|Bid||564.80 x 0|
|Ask||565.40 x 0|
|Day's range||544.00 - 569.60|
|52-week range||544.00 - 742.60|
|Beta (5Y monthly)||N/A|
|PE ratio (TTM)||9.98|
|Earnings date||29 Jul 2019 - 02 Aug 2019|
|Forward dividend & yield||0.21 (3.65%)|
|Ex-dividend date||05 Mar 2020|
|1y target est||8.78|
(Bloomberg) -- Returns from commodities are plunging on fears that the spreading coronavirus will crush demand for raw materials, fuel and food across the globe.The Bloomberg Commodity Total Return Index, a measure that takes into account expiry of futures contracts as well as cash collateral invested in U.S. Treasuries, declined has 6.9% this week -- the most since 2011. Another gauge of returns is at the lowest level since 1987.The outbreak is exacerbating a decline that was already underway due to rising supplies and global trade wars. Almost no commodity is being spared from the rout. Global benchmark Brent crude slid below $50 a barrel for the first time since December 2018, a gauge of grain prices posted a second monthly loss, and even gold -- a haven asset -- was hit.The carnage is showing no signs of abating as the virus continues to spread, now more quickly outside of China than within the country where the outbreak began. Major commodity trading houses are keeping employees from going abroad and several events this week at the oil industry’s biggest gathering were canceled. Fear over the economic fallout has savaged markets, sending U.S. equities to a seventh straight loss.“It has a major impact on demand when public life virtually comes to a standstill,” said Carsten Fritsch, a commodity analyst at Commerzbank AG. “Even gold seems not immune to this at the moment.”EnergyU.S. benchmark West Texas Intermediate oil plunged almost 16% this week -- the most since December 2008. Futures settled at $44.76 a barrel in New York.Brent crude for May in London fell to as low as $48.94 a barrel, ahead of a crucial meeting next week in Vienna between OPEC and its allies about whether to extend the current deal to curb output and keep prices stabilized.Saudi Arabia wants the Organization of Petroleum Exporting Countries and its allies to agree to collective production cuts of an additional 1 million barrels a day.Natural gas futures fell 3.9% as forecasts show unusually mild weather spreading across the U.S. east in the first two weeks of March.MetalsSpot gold fell as much as 5% to $1,563.07 an ounce, the biggest intraday loss since 2013. Standard Chartered Bank said the drop in bullion may be driven by investors selling the metal to cover margin calls in tumbling equity markets, although it was positive on the outlook longer term as the U.S. Federal Reserve will ease interest rates.Base metals posted their second monthly drop, with nickel sliding 1% on the London Metal Exchange Friday.Mining shares continued to tumble. The Bloomberg World Mining Index posted the steepest intraday loss since 2016, and Rio Tinto Group, BHP Group and Glencore Plc all declined.AgricultureIn crops, palm oil had its worst week in 11 years in Malaysia.Chicago wheat futures are headed for the worst weekly loss since March. News that China’s edible oil and animal feed factories are running at pre-virus levels has failed to stoke soybean prices.Sugar fell 0.4%, cotton declined 1.6% and cocoa slid 2.7%.\--With assistance from Ann Koh, Atul Prakash, Thomas Biesheuvel, Elena Mazneva, Jake Lloyd-Smith, Megan Durisin, Naureen S. Malik, Yvonne Yue Li and Justina Vasquez.To contact the reporter on this story: Pratish Narayanan in New York at email@example.comTo contact the editors responsible for this story: Lynn Doan at firstname.lastname@example.org, Pratish Narayanan, Joe CarrollFor more articles like this, please visit us at bloomberg.comSubscribe now to stay ahead with the most trusted business news source.©2020 Bloomberg L.P.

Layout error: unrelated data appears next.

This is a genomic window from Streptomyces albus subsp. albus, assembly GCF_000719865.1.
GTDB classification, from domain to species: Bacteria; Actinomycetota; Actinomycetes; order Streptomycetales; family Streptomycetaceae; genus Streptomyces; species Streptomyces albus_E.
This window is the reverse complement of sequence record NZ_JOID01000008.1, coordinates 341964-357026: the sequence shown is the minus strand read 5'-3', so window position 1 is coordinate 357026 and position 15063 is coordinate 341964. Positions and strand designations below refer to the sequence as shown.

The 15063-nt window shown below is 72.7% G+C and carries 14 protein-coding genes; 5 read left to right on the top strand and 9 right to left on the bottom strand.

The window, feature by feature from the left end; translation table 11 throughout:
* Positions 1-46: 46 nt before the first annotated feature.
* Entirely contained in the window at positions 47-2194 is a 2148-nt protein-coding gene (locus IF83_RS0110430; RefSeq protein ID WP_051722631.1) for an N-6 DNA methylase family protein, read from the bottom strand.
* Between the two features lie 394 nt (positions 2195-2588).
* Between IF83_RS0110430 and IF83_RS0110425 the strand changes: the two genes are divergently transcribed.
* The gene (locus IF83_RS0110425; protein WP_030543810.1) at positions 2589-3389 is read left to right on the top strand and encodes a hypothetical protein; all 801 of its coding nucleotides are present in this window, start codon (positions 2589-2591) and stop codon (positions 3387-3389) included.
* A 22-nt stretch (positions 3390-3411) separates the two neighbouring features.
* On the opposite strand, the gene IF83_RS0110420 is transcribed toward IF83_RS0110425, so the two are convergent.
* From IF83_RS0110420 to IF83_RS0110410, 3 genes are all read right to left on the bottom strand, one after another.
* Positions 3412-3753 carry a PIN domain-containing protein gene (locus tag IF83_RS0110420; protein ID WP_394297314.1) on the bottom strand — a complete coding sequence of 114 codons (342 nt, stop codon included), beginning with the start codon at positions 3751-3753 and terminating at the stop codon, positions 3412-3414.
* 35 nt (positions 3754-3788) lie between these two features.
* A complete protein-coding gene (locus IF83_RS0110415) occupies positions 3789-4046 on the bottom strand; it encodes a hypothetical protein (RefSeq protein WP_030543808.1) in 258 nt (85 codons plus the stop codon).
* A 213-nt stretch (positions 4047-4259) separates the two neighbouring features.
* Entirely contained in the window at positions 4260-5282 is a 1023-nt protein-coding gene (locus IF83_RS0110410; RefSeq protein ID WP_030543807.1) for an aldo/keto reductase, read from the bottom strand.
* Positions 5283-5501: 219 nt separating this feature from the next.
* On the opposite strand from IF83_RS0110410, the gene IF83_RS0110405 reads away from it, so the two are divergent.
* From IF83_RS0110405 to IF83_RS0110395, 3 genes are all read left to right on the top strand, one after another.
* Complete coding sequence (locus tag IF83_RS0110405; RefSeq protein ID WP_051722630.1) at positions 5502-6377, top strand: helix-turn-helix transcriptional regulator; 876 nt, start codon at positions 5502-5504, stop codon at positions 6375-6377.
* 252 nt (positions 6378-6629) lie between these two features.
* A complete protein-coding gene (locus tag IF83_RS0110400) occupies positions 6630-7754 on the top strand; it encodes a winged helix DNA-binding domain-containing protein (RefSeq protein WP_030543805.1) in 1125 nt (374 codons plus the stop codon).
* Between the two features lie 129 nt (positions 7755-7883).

(Bloomberg) -- Oil tumbled to the lowest since early January 2019 on mounting fears of the coronavirus contagion wreaking havoc on economic growth.Futures fell 3.4% in New York on Thursday and are poised for the worst weekly loss since 2014 as the coronavirus spreads further outside of China, roiling financial markets. The S&P 500 sank as much as 10% since last Friday and pushed the index into a correction, while the Dow Jones Industrial Average fell to the lowest in almost five months. California’s governor said the state was monitoring 8,400 people for the virus on Thursday, adding to the alarm of a global pandemic.“We definitely saw some aggressive, panic-like selling,” said Rebecca Babin, a senior equity trader at CIBC Private Wealth Management. “There’s still some room for downside because emotions are running high with the virus. We need a positive catalyst to put the floor in otherwise the direction is just lower from here.”The U.S. benchmark crude has fallen about 23% this year as the virus hits demand for fuels. Investors are assessing whether the Organization for Petroleum Exporting Countries and its allies will be able to agree on deeper production cuts as a response to the coronavirus during a meeting next week in Vienna. Saudi Aramco is already supplying China with 500,000 barrels a day less than normal in March due to the outbreak.OPEC Secretary-General Mohammad Barkindo said the group and its allies are showing a “renewed commitment” to reaching an agreement that will stabilize oil markets when producers meet. “The fast-evolving impacts of the virus mean the challenge is akin to catching a falling knife,” Bill Farren-Price, a director at consultant RS Energy Group, now part of Enverus, said in an email. “Agree too-small a cut and risk undermining credibility, or over-tighten the market and boost oil prices just at the time when the global economy is flirting with a downturn.”West Texas Intermediate futures for April delivery slid 3.4% to settle at $47.09 a barrel on the New York Mercantile Exchange.A measure of oil-market volatility surged to the highest level since September.Brent for April settlement lost $1.25 to end the session at $52.18 a barrel on the ICE Futures Europe exchange, putting its premium over WTI at $5.09.So-called time-spreads further down the futures curve have also weakened, with the closely-watched December 2020-2021 differential at the weakest in more than a year on Thursday, highlighting the market’s demand concerns.Oil could fall below $30 a barrel if OPEC+ fails to agree to a production cut, Standard Chartered Plc analysts Emily Ashford and Paul Horsnell wrote in a report. Russia has so far resisted pressure from Saudi Arabia for an OPEC+ agreement to cut production further as the virus hits demand.\--With assistance from James Thornhill.To contact the reporter on this story: Jackie Davalos in New York at email@example.comTo contact the editors responsible for this story: David Marino at firstname.lastname@example.org, Jessica Summers, Catherine TraywickFor more articles like this, please visit us at bloomberg.comSubscribe now to stay ahead with the most trusted business news source.©2020 Bloomberg L.P.